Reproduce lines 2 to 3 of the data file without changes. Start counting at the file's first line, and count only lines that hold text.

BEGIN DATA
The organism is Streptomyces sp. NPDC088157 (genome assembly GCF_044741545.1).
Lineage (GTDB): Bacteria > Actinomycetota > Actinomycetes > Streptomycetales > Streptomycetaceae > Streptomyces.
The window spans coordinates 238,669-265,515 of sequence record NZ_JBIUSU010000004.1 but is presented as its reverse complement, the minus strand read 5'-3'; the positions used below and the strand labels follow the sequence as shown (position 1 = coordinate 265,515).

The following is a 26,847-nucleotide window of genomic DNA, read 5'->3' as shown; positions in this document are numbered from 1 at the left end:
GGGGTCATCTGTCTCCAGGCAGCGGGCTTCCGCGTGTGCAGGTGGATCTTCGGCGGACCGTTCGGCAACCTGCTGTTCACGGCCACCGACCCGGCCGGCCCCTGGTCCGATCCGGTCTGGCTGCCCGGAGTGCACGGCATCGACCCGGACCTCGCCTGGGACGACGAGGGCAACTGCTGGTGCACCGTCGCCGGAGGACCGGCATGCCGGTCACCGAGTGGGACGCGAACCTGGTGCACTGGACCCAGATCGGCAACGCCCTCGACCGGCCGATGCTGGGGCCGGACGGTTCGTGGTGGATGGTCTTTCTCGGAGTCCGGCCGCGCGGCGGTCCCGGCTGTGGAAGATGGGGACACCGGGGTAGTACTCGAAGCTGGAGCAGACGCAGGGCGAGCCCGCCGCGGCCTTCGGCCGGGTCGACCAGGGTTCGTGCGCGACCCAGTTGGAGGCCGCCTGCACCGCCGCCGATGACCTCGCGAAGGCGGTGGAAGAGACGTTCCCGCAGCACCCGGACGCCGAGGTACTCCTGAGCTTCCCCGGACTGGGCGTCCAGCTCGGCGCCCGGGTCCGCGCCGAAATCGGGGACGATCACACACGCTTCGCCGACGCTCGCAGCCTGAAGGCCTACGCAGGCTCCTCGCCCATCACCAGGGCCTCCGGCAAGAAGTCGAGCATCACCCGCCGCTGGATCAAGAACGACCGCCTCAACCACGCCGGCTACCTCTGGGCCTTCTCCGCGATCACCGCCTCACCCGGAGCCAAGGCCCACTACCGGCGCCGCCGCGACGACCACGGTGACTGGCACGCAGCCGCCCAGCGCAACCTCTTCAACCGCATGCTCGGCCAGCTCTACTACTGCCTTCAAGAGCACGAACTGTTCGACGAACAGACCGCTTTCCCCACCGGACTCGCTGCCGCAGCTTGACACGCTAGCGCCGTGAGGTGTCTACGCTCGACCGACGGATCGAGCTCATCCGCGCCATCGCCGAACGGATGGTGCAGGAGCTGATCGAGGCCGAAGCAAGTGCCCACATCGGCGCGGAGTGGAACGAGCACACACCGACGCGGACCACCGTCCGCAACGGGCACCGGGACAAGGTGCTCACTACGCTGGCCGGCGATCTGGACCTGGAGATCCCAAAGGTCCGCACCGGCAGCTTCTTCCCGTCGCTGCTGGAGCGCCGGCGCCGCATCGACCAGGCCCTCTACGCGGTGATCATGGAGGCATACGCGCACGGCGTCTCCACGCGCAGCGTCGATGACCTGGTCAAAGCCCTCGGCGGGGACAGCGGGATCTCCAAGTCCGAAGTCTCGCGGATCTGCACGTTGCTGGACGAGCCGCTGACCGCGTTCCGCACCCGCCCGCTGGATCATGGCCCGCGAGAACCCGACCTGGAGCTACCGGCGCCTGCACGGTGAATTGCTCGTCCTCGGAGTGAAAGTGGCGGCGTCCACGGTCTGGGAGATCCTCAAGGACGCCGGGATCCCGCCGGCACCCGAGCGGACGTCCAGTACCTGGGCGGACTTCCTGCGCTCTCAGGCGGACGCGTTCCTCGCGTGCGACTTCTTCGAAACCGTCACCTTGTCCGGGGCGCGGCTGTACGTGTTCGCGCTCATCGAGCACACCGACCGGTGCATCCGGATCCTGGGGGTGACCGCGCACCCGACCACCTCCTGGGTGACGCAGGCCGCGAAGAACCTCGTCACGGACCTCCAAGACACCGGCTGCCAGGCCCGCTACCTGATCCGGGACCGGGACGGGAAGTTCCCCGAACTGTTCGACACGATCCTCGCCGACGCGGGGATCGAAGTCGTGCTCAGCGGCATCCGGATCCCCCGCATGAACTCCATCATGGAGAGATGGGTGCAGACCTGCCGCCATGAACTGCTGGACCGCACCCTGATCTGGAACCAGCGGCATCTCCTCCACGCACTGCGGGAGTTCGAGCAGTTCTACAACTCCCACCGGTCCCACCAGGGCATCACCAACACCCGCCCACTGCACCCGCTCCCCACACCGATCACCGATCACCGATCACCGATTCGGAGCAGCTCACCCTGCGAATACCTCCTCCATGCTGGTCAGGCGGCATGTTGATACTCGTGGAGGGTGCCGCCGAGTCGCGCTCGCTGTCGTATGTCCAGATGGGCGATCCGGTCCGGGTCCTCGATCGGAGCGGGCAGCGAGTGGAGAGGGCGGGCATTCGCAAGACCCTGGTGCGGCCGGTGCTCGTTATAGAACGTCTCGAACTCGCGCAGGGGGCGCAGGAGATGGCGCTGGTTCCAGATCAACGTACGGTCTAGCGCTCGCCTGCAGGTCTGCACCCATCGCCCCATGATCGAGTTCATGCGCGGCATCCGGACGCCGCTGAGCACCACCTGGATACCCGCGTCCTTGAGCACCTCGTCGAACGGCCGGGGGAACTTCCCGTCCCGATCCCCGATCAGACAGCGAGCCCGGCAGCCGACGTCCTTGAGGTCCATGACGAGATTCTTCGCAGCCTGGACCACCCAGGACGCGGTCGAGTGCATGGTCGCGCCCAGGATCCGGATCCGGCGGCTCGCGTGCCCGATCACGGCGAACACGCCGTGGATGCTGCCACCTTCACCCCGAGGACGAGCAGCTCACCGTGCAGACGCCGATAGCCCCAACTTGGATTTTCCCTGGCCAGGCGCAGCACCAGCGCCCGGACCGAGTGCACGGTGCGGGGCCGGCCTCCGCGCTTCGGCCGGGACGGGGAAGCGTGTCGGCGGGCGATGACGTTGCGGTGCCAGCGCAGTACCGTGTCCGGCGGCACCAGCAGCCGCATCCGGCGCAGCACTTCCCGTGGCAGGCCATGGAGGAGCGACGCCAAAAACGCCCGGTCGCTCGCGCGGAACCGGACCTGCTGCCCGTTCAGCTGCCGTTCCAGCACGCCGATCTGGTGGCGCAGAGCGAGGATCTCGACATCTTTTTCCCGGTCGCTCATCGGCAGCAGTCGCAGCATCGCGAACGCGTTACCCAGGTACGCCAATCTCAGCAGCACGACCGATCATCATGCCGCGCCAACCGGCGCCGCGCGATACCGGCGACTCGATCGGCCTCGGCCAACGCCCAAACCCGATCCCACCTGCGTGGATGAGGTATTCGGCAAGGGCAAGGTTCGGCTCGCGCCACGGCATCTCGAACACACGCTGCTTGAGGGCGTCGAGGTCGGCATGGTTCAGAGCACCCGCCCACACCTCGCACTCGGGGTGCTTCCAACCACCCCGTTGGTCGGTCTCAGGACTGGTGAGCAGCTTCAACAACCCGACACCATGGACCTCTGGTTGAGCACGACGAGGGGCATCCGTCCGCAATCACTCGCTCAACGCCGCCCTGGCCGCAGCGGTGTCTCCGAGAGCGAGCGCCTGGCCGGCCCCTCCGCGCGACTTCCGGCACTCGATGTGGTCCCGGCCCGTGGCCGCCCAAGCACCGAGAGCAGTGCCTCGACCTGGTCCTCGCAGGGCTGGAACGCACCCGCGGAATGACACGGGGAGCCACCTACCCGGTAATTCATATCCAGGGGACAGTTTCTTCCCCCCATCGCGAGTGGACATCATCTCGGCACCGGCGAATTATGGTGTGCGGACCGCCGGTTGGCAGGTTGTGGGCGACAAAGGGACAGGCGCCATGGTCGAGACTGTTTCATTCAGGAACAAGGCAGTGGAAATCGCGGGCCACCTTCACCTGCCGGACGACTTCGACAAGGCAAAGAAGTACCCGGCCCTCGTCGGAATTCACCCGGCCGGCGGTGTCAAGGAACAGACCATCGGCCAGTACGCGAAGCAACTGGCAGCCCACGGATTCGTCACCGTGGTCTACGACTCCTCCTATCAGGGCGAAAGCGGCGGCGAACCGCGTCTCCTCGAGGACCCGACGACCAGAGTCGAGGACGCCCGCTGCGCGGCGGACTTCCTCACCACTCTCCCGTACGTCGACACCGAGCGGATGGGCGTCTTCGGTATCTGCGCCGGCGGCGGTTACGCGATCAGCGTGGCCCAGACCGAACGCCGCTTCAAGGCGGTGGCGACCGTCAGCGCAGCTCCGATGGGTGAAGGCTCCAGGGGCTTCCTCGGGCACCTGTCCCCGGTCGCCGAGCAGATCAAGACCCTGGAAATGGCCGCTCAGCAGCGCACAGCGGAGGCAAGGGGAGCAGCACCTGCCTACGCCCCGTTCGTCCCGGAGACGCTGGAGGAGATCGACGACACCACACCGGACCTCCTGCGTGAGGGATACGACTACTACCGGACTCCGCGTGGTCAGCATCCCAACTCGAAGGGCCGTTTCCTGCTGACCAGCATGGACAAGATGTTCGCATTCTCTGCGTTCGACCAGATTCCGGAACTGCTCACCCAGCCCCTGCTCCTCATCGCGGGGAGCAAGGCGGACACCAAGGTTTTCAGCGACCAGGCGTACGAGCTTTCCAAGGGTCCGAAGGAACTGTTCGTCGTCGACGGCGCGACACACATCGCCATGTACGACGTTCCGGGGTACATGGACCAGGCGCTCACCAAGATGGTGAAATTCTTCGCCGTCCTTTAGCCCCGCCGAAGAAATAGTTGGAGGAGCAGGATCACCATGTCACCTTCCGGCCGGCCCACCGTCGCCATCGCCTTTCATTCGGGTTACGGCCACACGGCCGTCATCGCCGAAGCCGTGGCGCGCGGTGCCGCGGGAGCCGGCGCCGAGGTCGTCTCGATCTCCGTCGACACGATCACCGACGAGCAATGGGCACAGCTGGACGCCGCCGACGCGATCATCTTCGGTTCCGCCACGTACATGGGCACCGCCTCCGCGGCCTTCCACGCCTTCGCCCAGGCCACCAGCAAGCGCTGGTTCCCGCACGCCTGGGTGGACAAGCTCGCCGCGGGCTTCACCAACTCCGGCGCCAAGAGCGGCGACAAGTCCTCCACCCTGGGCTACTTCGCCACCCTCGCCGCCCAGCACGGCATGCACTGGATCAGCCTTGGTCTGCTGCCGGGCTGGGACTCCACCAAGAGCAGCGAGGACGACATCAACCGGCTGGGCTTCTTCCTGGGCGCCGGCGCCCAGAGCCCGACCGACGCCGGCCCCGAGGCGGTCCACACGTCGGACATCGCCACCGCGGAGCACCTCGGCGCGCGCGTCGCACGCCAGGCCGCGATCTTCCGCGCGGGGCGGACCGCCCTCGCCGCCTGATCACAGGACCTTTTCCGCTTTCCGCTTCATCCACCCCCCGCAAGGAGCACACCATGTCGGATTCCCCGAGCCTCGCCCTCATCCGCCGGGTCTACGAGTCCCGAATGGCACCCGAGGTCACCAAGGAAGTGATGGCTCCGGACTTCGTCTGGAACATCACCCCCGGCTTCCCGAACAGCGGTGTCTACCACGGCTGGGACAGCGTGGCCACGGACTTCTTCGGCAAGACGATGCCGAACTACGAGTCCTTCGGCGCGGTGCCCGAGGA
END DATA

Lineage (GTDB): Bacteria > Actinomycetota > Actinomycetes > Streptomycetales > Streptomycetaceae > Streptomyces.
The window spans coordinates 238,669-265,515 of sequence record NZ_JBIUSU010000004.1 but is presented as its reverse complement, the minus strand read 5'-3'; the positions used below and the strand labels follow the sequence as shown (position 1 = coordinate 265,515).